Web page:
Milk-derived exosomes for oral delivery of paclitaxel

Ashish K. Agrawal, Farrukh Aqil, Jeyaprakash Jeyabalan, Wendy A. Spencer, Joshua Beck, Beth W. Gachuki, Sara S. Alhakeem, Karine Oben, Radha Munagala, Subbarao Bondada, Ramesh C. Gupta

Research output: Contribution to journalArticlepeer-review

389 Scopus citations


In this report milk-derived exosomes have been investigated for oral delivery of the chemotherapeutic drug paclitaxel (PAC) as an alternative to conventional i.v. therapy for improved efficacy and reduced toxicity. PAC-loaded exosomes (ExoPAC) were found to have a particle size of ~108 nm, a narrow particle size distribution (PDI ~0.190), zeta potential (~ −7 mV) and a practical loading efficiency of ~8%. Exosomes and ExoPAC exhibited excellent stability in the presence of simulated-gastrointestinal fluids, and during the storage at −80 °C. A sustained release of PAC was also observed up to 48 h in vitro using PBS (pH 6.8). Importantly, ExoPAC delivered orally showed significant tumor growth inhibition (60%; P < 0.001) against human lung tumor xenografts in nude mice. Treatment with i.p. PAC at the same dose as ExoPAC, however, showed modest but statistically insignificant inhibition (31%). Moreover, ExoPAC demonstrated remarkably lower systemic and immunologic toxicities as compared to i.v. PAC.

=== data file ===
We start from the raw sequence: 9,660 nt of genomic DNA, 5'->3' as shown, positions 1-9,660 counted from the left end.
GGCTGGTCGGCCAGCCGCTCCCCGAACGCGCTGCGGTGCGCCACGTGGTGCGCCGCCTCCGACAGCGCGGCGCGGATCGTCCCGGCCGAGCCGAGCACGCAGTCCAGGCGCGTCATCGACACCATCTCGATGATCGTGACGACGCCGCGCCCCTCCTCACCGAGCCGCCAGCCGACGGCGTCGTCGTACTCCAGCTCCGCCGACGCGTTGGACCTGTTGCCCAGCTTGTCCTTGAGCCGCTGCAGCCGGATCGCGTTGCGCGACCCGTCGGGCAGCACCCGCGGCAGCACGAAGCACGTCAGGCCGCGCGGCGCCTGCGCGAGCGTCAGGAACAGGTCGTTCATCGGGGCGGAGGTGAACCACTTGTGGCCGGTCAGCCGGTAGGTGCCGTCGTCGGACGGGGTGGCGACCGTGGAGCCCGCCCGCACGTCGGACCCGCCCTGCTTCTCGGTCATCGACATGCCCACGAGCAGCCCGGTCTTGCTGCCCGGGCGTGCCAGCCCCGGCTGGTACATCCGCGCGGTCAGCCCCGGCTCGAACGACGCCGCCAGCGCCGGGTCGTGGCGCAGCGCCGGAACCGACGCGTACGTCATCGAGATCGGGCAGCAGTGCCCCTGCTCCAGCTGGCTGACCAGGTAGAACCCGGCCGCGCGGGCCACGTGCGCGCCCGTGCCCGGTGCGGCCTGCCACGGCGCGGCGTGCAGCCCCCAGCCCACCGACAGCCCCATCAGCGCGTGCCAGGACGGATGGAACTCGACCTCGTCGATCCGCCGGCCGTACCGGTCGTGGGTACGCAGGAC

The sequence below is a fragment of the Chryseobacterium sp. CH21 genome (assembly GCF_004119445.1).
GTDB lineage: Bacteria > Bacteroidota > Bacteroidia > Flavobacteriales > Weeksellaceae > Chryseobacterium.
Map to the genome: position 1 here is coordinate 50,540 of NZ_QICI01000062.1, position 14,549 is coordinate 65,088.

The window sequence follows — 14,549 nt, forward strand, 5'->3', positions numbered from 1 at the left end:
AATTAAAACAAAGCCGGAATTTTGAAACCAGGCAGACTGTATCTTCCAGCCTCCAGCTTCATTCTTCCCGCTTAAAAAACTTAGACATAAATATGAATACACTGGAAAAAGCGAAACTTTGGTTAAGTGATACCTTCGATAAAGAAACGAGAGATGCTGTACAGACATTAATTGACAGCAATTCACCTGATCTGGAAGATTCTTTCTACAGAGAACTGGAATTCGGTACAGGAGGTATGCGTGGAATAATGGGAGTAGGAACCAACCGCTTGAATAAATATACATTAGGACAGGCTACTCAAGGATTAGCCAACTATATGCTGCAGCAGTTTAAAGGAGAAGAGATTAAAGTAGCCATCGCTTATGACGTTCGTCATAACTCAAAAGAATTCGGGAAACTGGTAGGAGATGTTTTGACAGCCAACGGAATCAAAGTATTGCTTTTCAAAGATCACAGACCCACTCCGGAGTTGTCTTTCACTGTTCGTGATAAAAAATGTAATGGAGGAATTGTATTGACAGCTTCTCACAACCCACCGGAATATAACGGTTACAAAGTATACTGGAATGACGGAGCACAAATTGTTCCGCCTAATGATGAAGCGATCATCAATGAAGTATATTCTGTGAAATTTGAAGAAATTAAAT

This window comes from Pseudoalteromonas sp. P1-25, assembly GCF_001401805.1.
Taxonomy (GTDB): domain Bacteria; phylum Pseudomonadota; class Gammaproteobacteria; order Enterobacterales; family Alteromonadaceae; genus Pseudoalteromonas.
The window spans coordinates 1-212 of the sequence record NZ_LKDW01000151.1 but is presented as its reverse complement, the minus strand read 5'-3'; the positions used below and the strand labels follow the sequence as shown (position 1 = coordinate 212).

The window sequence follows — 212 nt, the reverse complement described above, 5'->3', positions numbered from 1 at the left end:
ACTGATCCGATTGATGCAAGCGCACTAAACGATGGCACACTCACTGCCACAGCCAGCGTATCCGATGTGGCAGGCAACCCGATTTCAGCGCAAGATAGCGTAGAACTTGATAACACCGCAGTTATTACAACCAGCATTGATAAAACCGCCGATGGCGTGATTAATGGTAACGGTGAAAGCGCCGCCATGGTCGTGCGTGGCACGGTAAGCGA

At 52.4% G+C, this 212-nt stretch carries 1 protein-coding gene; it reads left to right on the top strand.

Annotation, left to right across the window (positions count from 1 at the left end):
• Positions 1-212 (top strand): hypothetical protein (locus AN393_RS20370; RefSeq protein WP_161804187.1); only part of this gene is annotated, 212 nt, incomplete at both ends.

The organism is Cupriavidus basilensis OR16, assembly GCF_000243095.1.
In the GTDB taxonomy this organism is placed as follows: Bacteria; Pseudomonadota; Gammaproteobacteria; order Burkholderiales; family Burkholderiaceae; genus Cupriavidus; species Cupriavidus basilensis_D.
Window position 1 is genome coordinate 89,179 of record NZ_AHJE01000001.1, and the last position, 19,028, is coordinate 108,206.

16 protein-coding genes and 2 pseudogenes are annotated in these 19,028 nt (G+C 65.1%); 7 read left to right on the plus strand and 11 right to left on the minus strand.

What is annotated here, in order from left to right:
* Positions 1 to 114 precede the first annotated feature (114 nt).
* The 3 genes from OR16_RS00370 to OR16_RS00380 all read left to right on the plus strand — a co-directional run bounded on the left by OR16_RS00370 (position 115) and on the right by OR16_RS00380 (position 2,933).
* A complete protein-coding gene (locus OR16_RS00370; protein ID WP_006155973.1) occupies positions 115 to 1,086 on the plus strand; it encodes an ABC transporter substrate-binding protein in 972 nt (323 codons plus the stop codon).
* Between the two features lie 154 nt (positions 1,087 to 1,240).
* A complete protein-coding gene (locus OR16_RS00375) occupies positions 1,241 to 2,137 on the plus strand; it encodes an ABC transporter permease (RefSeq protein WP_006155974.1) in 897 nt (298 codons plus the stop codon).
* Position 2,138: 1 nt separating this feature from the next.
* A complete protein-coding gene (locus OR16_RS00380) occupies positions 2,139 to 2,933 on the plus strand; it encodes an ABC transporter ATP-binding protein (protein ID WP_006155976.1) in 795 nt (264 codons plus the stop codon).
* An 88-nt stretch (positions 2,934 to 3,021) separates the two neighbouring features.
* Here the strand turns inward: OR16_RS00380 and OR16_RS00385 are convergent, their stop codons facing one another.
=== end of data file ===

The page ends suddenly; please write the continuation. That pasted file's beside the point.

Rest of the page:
Original languageEnglish
Pages (from-to)1627-1636
Number of pages10
JournalNanomedicine: Nanotechnology, Biology, and Medicine
Issue number5
StatePublished - Jul 2017

Bibliographical note

Publisher Copyright:
© 2017


  • Antitumor efficacy
  • Exosomes
  • Immunological responses
  • Lung cancer
  • Systemic toxicity
  • Taxol

ASJC Scopus subject areas

  • Bioengineering
  • Medicine (miscellaneous)
  • Molecular Medicine
  • Biomedical Engineering
  • General Materials Science
  • Pharmaceutical Science


Dive into the research topics of 'Milk-derived exosomes for oral delivery of paclitaxel'. Together they form a unique fingerprint.

Cite this